Connected to the base of transistor Q1 is a variable bias circuit 33 for changing the duty factor of a rectangular wave output signal. This variable bias circuit 33 is provided with a variable D.C. voltage source 34 whose voltage can be changed, for example, from 0 to 10 volts. The positive terminal of the variable D.C. voltage source 34 is connected to the base of transistor Q1 through resistors R6 and R8. The above-mentioned variable bias circuit 33 may include a variable frequency signal source 35 for generating a subaudio sine wave whose frequency can be varied, for example, from 0.5 to 15 Hz. The variable frequency signal source 35 is connected to the junction of the resistors R6 and R8 through a resistor R7. An output subaudio signal from the variable frequency signal source 35 may have an amplitude of, for example, ±1.5 Vp-p. The aforesaid sawtooth wave signal 13 has an amplitude of, for example, ±2 Vp-p.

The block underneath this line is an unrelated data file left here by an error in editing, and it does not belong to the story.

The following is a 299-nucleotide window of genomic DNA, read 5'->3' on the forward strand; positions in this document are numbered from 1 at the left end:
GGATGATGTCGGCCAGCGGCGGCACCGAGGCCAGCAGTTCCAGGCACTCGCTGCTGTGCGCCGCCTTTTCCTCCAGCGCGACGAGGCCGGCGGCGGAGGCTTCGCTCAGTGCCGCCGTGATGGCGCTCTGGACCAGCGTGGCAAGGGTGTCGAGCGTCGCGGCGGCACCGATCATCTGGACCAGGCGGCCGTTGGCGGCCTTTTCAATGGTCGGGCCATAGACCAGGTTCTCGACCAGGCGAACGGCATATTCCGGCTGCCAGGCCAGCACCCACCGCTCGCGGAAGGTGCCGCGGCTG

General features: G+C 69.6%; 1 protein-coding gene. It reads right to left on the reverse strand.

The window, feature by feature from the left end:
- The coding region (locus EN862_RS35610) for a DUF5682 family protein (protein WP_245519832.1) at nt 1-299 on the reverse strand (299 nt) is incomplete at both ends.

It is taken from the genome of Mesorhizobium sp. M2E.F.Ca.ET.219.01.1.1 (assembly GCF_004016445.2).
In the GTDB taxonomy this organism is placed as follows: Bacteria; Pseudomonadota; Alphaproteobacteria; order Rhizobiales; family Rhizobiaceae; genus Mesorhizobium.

A rectangular wave output signal from the transistor Q1 is conducted from the junction of the first and second collector resistors R2 and R3 to the base of a PNP type transistor Q3 included in a buffer circuit or impedance-converting circuit 36. The emitter of transistor Q3 is directly connected to the positive power supply terminal 31 and the collector thereof is grounded through resistors R9 and R10. The junction of the resistors R9 and R10 is connected through a capacitor C to the output terminal 37 of the waveform converter 14 which is grounded through a resistor R11. Drawn out from the output terminal 37 is a rectangular wave tone signal 15 having an amplitude of 3 volts.